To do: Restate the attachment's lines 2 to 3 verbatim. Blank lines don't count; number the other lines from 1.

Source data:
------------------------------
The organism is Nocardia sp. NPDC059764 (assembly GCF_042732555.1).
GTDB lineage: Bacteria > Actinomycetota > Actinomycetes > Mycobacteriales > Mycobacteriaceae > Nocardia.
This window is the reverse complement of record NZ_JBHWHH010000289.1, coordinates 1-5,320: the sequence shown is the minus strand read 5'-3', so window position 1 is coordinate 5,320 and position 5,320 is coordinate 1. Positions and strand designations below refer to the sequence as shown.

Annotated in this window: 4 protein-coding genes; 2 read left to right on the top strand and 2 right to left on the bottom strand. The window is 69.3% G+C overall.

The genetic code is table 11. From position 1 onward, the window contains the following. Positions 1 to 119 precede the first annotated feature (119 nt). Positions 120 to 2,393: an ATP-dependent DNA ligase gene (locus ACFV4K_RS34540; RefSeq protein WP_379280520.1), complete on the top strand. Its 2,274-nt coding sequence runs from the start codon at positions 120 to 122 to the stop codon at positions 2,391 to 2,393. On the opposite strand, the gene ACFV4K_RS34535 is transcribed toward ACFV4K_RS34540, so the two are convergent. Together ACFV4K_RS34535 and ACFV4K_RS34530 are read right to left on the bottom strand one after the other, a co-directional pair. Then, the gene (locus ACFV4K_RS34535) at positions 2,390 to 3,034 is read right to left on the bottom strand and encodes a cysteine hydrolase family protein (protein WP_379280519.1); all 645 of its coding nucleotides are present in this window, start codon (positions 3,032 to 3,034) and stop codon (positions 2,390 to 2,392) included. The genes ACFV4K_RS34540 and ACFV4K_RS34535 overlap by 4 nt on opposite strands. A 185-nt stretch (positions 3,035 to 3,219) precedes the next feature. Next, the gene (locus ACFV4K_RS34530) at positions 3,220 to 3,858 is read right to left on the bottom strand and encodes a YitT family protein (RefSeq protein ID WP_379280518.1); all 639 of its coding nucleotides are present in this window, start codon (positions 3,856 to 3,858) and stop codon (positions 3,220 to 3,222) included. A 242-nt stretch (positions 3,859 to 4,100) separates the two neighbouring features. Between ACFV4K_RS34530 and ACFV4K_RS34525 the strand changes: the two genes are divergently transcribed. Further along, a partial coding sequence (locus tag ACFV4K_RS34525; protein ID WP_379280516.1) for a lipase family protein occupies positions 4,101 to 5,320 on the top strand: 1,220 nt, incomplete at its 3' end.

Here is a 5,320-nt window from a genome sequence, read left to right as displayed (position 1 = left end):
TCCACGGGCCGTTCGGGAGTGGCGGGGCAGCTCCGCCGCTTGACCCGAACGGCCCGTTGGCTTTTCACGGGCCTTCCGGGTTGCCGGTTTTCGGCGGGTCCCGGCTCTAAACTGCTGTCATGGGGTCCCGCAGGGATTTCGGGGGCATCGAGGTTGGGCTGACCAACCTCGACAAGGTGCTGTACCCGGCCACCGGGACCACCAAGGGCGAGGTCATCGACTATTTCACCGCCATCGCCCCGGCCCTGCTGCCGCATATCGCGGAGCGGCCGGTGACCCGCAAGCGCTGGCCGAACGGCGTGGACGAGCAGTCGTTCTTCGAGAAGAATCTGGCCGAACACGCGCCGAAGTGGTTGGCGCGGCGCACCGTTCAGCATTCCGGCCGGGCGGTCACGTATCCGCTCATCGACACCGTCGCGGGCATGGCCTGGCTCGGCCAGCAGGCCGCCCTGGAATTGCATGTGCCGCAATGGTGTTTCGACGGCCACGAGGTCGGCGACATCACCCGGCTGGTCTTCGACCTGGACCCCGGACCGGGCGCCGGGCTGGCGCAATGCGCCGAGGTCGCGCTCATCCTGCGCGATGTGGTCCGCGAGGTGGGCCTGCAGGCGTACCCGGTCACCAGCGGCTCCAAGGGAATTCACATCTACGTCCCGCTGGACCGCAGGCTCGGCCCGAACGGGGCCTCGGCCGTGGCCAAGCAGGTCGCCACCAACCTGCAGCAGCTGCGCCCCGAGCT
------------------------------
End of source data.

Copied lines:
GTDB lineage: Bacteria > Actinomycetota > Actinomycetes > Mycobacteriales > Mycobacteriaceae > Nocardia.
This window is the reverse complement of record NZ_JBHWHH010000289.1, coordinates 1-5,320: the sequence shown is the minus strand read 5'-3', so window position 1 is coordinate 5,320 and position 5,320 is coordinate 1. Positions and strand designations below refer to the sequence as shown.